Super Bowl XLV: CAT Entertainment Services Powers Chilly Fox Sports Production
Few, if any, sports productions on the planet require the level of planning and manpower needed for a Super Bowl telecast. However, when Fox Sports rolled out its full arsenal of state-of-the-art equipment and A-team personnel at Super Bowl XLV last Sunday, it would have all been for naught without the most fundamental element of all: electrical power.
CAT Entertainment Services (CES) once again powered the Super Bowl broadcast, fulfilling the extensive power requirements for Fox Sports’ sprawling game-day production. CES was responsible for supplying electricity not only to the production compound but also to the outdoor pregame stage setup, the red-carpet show, and the elaborate halftime show.
“There were several different pieces of the broadcast that had to be accounted for — pregame, red carpet, halftime, and [the compound itself] — so we had to power all those different elements,” says CES VP/GM Phil Wessels. “In one respect, it’s a broadcast like many others. But in another respect, it’s THE Super Bowl, so it is a lot more intense.”
The freezing conditions and onslaught of snow in the week before the game threw a sizeable wrench into the well-laid plans of Fox Sports, Cowboys Stadium, and fans from across the country. Luckily, CES’s installation was completed before the inclement weather arrived in Dallas.
“We started our load-in Thursday [Jan. 27], and the weather didn’t hit until Monday,” says Wessels. “We already had our electrical equipment inspected, our cable laid down, and so on.”
CES was also able to scrape together a host of heaters at the last minute to keep Fox Sports’ operations flowing smoothly.
“When we realized that it was going to be icy and cold, CES was able to summon all kinds of heaters outside East Plaza stage, which was really exposed to the elements, in order to make that as comfortable as possible,” says Fox Sports VP of Technical Operations Mike Davies.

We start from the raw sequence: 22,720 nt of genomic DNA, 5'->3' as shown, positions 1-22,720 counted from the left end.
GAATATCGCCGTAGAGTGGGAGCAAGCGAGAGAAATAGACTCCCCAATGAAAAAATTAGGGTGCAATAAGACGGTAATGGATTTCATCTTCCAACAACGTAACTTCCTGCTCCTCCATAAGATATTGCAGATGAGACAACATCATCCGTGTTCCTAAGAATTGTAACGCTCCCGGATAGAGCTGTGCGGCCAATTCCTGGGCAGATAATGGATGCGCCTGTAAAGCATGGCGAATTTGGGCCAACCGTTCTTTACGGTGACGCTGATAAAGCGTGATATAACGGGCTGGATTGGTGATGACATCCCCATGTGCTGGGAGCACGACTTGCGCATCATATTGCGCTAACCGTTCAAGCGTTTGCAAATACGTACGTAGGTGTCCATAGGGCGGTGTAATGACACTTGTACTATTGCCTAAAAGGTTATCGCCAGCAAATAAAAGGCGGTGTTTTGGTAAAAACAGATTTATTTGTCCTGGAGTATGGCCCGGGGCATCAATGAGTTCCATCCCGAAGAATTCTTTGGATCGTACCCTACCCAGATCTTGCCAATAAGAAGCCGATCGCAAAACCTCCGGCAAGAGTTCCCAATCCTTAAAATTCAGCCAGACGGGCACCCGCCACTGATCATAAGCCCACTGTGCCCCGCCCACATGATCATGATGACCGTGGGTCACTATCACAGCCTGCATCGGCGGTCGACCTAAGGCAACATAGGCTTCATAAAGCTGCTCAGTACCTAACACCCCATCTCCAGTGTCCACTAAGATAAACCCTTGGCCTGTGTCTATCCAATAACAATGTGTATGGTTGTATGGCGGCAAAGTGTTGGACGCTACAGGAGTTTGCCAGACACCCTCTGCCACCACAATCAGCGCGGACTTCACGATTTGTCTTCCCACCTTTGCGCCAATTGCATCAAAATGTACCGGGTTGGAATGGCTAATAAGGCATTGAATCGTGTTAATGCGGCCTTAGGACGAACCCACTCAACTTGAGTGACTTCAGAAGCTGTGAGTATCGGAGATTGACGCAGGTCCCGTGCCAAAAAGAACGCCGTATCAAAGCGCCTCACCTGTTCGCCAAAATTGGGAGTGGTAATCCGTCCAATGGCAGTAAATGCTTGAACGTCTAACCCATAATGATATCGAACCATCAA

Although game-day operations were key, CES’s most critical work was done in the weeks and months leading up to the NFL finale. Along with other vendors, CES was on hand for several on-site visits at Cowboys Stadium by Fox Sports VP of Technical Operations Mike Davies and his crew.
“When you do a huge show like this, a large amount of planning has to be done to determine how you’re going to power it,” says Davies. “You have to maintain redundancy and power integrity for the entire show. [CES] did a great deal of homework to make that process smooth.”
Davies also worked with CES to install additional power for Fox Sports at the stadium just in case any cruel weather arrived for Super Bowl Sunday.
“Early on, we didn’t know what sort of weather we were going to be dealing with, so we decided to bring in some extra power for any heaters that we might need,” he says. “We had some contingency planning in place just in case there was some cold weather, and it obviously came in handy.
In addition to the game itself, CES was at work in Dallas all week, providing power, heating, and technical services to various pregame and corporate-hospitality events. In all, the company coordinated the transmission of more than 16 MW of power through almost 39 miles of cable — enough energy to power a community of approximately 400,000 households.